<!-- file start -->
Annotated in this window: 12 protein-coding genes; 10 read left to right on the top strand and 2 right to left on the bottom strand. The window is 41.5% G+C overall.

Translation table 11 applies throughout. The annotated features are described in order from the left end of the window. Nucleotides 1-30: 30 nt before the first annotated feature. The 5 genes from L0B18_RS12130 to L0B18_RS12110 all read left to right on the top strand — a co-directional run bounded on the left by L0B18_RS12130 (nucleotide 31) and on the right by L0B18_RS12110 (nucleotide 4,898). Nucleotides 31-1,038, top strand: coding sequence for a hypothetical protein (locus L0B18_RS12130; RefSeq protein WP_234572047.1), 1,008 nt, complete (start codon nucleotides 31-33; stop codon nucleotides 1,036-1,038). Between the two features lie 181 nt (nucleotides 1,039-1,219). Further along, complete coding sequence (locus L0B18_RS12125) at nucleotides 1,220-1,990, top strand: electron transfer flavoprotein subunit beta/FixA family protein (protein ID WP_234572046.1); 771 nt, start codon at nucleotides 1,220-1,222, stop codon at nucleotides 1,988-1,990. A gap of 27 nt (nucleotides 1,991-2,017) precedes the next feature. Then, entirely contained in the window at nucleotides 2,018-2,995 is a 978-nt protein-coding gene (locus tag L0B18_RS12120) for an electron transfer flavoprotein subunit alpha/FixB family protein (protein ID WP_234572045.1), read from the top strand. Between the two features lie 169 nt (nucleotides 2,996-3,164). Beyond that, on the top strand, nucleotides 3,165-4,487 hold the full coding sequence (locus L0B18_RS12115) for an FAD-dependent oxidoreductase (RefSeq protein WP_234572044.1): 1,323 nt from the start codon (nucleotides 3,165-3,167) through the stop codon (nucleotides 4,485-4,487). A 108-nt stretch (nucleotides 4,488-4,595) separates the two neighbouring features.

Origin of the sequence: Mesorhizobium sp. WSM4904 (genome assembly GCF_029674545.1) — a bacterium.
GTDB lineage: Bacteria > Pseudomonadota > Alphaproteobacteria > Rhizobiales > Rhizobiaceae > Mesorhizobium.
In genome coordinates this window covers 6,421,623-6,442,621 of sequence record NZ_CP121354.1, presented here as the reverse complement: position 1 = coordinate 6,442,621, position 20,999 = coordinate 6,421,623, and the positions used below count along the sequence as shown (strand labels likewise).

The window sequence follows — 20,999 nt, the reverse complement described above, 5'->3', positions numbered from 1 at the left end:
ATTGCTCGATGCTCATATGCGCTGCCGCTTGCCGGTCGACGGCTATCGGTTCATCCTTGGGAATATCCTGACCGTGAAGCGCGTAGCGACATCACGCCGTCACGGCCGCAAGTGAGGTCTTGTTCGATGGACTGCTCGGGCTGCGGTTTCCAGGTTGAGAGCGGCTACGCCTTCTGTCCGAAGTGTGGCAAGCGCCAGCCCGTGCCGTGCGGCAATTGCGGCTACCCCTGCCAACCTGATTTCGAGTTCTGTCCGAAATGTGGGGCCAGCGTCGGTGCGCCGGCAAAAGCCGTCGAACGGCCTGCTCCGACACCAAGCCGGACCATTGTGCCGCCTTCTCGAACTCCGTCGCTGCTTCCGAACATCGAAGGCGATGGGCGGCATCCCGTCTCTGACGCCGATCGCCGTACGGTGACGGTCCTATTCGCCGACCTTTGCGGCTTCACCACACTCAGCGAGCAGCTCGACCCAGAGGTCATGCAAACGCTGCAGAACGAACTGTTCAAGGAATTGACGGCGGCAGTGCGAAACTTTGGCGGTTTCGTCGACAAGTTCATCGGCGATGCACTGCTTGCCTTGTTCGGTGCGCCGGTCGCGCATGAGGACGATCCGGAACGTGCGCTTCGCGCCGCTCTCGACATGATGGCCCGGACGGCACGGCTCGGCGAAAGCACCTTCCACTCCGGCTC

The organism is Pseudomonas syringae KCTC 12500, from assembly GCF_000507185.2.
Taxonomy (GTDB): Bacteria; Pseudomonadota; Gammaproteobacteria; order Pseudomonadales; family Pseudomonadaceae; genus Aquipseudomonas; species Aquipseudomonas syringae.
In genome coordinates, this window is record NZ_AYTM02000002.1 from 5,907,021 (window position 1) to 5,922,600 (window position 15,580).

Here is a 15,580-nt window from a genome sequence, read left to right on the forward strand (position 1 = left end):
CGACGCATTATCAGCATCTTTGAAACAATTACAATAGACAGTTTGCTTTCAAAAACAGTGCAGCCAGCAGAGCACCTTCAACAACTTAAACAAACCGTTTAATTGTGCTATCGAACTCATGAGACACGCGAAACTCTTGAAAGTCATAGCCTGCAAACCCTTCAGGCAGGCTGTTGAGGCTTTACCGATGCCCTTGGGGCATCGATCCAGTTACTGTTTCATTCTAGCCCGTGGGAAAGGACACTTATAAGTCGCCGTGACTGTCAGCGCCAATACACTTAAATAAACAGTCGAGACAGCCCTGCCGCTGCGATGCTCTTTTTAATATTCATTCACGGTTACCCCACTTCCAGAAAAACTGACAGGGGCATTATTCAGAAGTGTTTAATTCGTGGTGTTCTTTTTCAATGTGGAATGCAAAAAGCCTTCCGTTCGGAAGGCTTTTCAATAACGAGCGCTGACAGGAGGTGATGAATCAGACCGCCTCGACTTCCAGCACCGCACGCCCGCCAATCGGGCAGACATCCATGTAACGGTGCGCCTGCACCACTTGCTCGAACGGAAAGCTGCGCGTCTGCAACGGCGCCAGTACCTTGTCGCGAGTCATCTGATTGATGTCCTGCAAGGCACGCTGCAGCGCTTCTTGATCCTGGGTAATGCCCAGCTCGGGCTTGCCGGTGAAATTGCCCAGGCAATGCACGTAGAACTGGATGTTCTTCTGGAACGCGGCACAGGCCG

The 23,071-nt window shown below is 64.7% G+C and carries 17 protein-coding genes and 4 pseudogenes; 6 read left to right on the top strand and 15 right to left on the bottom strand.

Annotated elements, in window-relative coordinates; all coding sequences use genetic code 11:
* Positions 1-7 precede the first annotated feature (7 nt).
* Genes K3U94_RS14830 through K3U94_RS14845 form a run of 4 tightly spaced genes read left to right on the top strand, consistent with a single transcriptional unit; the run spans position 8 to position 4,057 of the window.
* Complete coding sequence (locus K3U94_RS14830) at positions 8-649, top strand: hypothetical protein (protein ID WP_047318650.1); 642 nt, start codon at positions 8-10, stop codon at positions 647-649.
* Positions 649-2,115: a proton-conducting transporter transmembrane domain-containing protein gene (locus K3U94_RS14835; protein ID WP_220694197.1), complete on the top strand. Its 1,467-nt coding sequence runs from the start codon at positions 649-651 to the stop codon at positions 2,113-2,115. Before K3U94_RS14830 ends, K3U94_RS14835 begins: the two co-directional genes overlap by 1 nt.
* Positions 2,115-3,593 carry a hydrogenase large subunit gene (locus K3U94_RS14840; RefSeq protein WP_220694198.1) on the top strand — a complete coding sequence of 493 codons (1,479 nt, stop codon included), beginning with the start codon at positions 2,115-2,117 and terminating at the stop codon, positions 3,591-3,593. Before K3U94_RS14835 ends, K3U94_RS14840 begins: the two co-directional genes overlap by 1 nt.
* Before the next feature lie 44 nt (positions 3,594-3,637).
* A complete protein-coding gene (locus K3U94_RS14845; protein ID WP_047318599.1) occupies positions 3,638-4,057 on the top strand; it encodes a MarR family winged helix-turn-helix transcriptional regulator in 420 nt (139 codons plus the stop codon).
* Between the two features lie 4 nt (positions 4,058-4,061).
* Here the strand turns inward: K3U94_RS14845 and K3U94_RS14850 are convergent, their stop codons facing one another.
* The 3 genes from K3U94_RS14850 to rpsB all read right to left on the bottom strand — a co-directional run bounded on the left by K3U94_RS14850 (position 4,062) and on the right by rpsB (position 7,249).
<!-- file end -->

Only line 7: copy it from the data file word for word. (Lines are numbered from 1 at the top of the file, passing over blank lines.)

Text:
ATTGCTCGATGCTCATATGCGCTGCCGCTTGCCGGTCGACGGCTATCGGTTCATCCTTGGGAATATCCTGACCGTGAAGCGCGTAGCGACATCACGCCGTCACGGCCGCAAGTGAGGTCTTGTTCGATGGACTGCTCGGGCTGCGGTTTCCAGGTTGAGAGCGGCTACGCCTTCTGTCCGAAGTGTGGCAAGCGCCAGCCCGTGCCGTGCGGCAATTGCGGCTACCCCTGCCAACCTGATTTCGAGTTCTGTCCGAAATGTGGGGCCAGCGTCGGTGCGCCGGCAAAAGCCGTCGAACGGCCTGCTCCGACACCAAGCCGGACCATTGTGCCGCCTTCTCGAACTCCGTCGCTGCTTCCGAACATCGAAGGCGATGGGCGGCATCCCGTCTCTGACGCCGATCGCCGTACGGTGACGGTCCTATTCGCCGACCTTTGCGGCTTCACCACACTCAGCGAGCAGCTCGACCCAGAGGTCATGCAAACGCTGCAGAACGAACTGTTCAAGGAATTGACGGCGGCAGTGCGAAACTTTGGCGGTTTCGTCGACAAGTTCATCGGCGATGCACTGCTTGCCTTGTTCGGTGCGCCGGTCGCGCATGAGGACGATCCGGAACGTGCGCTTCGCGCCGCTCTCGACATGATGGCCCGGACGGCACGGCTCGGCGAAAGCACCTTCCACTCCGGCTC